Surveillance: How your boss is watching you

Network admins at the office use a variety of tools for monitoring your online activities. But there are ways around it.

A spate of sacked-for-surfing cases, where employees have been dismissed for overzealous Web surfing, for email harassment, or for visiting "inappropriate" Web sites, have raised public awareness about how and why employers watch their staff online.

In fact, those angry emails you sent to your most annoying colleague, or the wasted afternoons you've spent surfing the Web instead of working, may have been seen by your boss.

For network administrators, monitoring the data traffic on a network, and from it over a gateway to the Internet, has always been an important part of the job. Network security consultant with UK computer security firm Oceanus, Ian Johnston-Bryden, says there are various network tools available for administrators to keep a close eye on events in the cyber office.

"The Compartmented Node Workstation (CDW) is basically a foolproof UNIX tool for watching everything on a network," says Johnston-Bryden. "There are also Linux tools such as Hunt and a number of in-built applications with NT for monitoring package traffic."

There is also an increasing variety of commercial software aimed at helping employers monitor and control the activities of their employees across a network and over the Internet. Another UK computer surveillance company, Content Technologies, provides two such tools: Websweeper and Mailsweeper, which allow even the most amateur or part-time network administrator to follow people's Web browsing and email communications with considerable ease.

Websense is another application that not only monitors what sort of sites a user is visiting but also allows certain "categories" of sites to be automatically restricted. Once installed on a network Websense will download daily updated lists of different kinds of sites that have been automatically searched and categorised as potentially inappropriate or even illegal.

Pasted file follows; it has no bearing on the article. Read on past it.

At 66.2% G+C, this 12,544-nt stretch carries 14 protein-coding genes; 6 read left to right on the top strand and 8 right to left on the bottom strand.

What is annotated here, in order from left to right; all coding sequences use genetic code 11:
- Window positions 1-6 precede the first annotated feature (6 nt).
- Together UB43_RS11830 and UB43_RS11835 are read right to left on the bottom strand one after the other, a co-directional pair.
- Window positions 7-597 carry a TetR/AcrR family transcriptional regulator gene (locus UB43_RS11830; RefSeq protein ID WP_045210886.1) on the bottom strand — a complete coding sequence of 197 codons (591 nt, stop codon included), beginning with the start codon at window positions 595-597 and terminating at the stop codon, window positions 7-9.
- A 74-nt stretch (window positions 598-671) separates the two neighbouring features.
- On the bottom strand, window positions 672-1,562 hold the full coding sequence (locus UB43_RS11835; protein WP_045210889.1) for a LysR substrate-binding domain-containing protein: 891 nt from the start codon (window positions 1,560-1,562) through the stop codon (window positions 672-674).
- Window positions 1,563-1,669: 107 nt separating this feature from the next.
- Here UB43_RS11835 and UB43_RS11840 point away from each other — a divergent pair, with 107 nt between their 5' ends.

When first launched, this sort of filtering software was notoriously fallible: blocking obvious sex sites but at the same time allowing access to a wide range of blatantly unsuitable content. Wendy Hoey, product manager with Content Technologies, says the sophistication of these programs has improved. "It has a much higher threshold and I've seen demonstrations of how pages are categorised now. They are getting pretty close to a lexical analysis of each individual Web page, sorting out subtle differences in meaning," she says.

But snooping on employees is not as simple as pressing a button. Abner Germanov, network analyst with the Internet security division of research firm IDC, explains: "There are of course different levels of security that employers will want to implement," he says. "Some employees for example may need wider access to the Internet than others and restrictions on Internet access might not need to be applied after someone has finished work."

Matt Rotenberg, executive director of independent think tank Privacy International, says people who do not want their email read need to learn a few basic rules. "Using a Web-based mail service gets around email monitoring as does using encrypting email software. Anonymous Web surfing is also something that is getting more and more popular because it is one of the few ways people have to preserve their online privacy."

Anonymous Web surfing, through such sites as Anonymiser.com or the browser Freedom, strips a user's Internet Protocol address so that he or she can't be electronically identified.

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